As someone who was accustomed to late-summer wildfires every year in California, they don’t shock me much in Oregon, but they’re definitely a drawback of living in the drought-stricken west.

There are usually a few days where the air quality is terrible as winds blow in heavy smoke from massive wildfires in Oregon, California, Washington, or British Columbia.

We’re fortunate that we live upwind from most fires, but there have been times when we’ve had to cancel day trips due to fire and smoke. It’s something we expect and prepare for every summer, and camping in August (our driest month) is always a roll of the dice.

I’m also used to coastal living, so the dry, high desert environment of Bend took some serious adjustment. I’ve acclimated by now, but it was a rough couple of years with a humidifier running all night and bottomless bottles of lotion.

An outdoor concert at Les Schwab Amphitheater in Bend, Oregon
Summer concert at the amphitheater.

10. Do you think Bend has become too crowded?

Overcrowding is relative to where you came from—in my case, Southern California.

So no, I don’t feel Bend has become too crowded, though a longtime resident may say otherwise. It’s an amazing place to live and raise a family, so I don’t fault other people for wanting to move here.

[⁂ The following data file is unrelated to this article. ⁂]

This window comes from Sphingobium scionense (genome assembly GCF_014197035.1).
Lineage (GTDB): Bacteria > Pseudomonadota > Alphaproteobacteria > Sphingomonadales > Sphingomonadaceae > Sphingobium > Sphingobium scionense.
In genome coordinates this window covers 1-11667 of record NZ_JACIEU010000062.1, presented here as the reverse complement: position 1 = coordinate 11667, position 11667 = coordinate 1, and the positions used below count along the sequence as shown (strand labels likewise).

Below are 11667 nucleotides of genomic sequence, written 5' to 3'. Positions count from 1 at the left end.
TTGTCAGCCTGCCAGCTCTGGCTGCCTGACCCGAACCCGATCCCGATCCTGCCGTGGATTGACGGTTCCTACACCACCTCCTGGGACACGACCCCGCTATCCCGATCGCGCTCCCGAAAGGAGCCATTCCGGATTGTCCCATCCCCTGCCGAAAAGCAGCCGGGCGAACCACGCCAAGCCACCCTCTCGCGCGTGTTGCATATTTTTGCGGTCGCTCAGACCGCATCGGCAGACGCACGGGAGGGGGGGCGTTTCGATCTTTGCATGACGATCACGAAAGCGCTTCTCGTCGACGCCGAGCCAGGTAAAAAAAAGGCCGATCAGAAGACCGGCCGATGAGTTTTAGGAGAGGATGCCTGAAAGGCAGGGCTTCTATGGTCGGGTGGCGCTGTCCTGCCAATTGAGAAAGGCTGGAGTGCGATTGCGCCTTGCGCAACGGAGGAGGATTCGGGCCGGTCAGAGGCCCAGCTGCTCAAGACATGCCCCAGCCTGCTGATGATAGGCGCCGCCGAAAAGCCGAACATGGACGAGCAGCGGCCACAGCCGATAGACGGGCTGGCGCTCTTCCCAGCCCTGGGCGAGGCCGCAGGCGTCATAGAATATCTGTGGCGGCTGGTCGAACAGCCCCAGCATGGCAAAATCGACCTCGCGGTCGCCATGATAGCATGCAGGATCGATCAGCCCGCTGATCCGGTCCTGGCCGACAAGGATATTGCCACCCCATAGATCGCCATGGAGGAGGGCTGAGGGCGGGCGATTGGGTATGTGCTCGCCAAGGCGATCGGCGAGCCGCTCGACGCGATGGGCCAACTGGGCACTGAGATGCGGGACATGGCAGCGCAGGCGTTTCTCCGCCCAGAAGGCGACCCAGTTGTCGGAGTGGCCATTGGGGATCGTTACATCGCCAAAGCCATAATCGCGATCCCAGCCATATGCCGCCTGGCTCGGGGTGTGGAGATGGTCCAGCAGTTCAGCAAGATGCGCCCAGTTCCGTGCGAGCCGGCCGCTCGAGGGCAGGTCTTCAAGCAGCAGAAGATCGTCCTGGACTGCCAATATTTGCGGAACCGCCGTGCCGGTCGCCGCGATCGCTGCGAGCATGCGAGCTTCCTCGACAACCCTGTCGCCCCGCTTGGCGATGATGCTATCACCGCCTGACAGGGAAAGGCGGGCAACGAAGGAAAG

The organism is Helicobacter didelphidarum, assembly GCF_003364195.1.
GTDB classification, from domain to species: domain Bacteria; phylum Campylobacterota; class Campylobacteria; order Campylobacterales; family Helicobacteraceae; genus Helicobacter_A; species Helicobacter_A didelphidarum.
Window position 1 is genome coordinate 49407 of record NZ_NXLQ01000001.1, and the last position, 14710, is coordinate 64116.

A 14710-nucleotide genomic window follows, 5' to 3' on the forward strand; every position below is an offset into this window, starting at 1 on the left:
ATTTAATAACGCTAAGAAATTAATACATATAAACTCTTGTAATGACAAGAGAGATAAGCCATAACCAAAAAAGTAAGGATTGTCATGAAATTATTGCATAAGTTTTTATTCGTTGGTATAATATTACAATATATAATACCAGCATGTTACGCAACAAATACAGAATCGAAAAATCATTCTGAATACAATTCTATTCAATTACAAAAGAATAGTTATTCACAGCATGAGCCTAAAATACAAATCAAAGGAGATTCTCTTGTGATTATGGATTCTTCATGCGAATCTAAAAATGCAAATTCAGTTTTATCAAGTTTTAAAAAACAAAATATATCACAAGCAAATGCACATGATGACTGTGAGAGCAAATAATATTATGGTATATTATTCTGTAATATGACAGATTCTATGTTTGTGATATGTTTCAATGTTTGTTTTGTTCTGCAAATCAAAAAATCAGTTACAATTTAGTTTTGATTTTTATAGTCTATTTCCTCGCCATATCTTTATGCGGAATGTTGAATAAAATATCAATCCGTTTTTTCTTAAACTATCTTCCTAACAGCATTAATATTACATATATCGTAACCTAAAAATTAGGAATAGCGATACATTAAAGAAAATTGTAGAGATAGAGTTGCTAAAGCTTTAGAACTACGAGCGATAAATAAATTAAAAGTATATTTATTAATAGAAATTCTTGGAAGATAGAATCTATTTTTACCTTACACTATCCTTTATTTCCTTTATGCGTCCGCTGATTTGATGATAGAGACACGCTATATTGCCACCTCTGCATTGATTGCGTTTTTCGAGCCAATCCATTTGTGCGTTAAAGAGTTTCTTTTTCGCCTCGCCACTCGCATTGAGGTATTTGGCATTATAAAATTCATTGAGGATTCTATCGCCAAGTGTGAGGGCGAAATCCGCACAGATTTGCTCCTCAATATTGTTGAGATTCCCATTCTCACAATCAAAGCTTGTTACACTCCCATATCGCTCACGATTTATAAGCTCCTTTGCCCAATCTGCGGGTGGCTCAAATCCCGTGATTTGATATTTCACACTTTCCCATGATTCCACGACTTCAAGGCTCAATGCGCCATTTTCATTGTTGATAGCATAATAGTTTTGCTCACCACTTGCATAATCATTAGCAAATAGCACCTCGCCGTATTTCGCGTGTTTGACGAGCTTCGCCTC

But, with more people comes more problems. Daycare is in short supply. Housing is hard to come by. There are more qualified people than there are well-paying jobs. The infrastructure in town needs continuous improvement to handle the increase in traffic.

Bend is growing because it’s been “discovered,” but we’d rather live in a growing town than a stagnant town.

Kayaking at Lava Lake in Bend, Oregon with a view of Mount Bachelor in the background
Paddling in the Cascade Lakes.

11. What are your thoughts on the lack of diversity in Bend?

Like most (or all?) mountain towns, Bend is primarily white. I’m Asian-American, my husband is white, and our daughters are mixed, so diversity was an important consideration when we were deciding where to put down roots.

When evaluating what we wanted most for our family, we realized it wasn’t having large museums, cultural festivals, or ethnic pocket communities (like Chinatown or Little Italy) in our hometown.

It was having more trees and less concrete. It was being close to the outdoors and away from pollution (of all kinds—air, noise, and light).

We’d rather travel to big cities (which is a real treat for us, now that we live in a rural area) and soak in all the diversity that way, rather than travel to the mountains to get away from the hustle and bustle of city life.

Our children aren’t exposed to different skin colors, languages, and cultures every day, but we strive to foster an open mind through interactions with family, friends, and strangers; excursions that nurture their curiosities; and their everyday learning.

I know this is possible because I grew up in a predominantly white community, as did my husband. And as teenagers, we longed for and lived in New York and San Francisco—two of the most diverse cities in the world.

I feel that people who wish Bend was more diverse fail to recognize what it is and always has been: a resort/destination town.

The activities that drew us here (skiing, snowboarding, mountain biking, and paddling) are considered affluent. Local career opportunities are scarce and funding for social programs is low.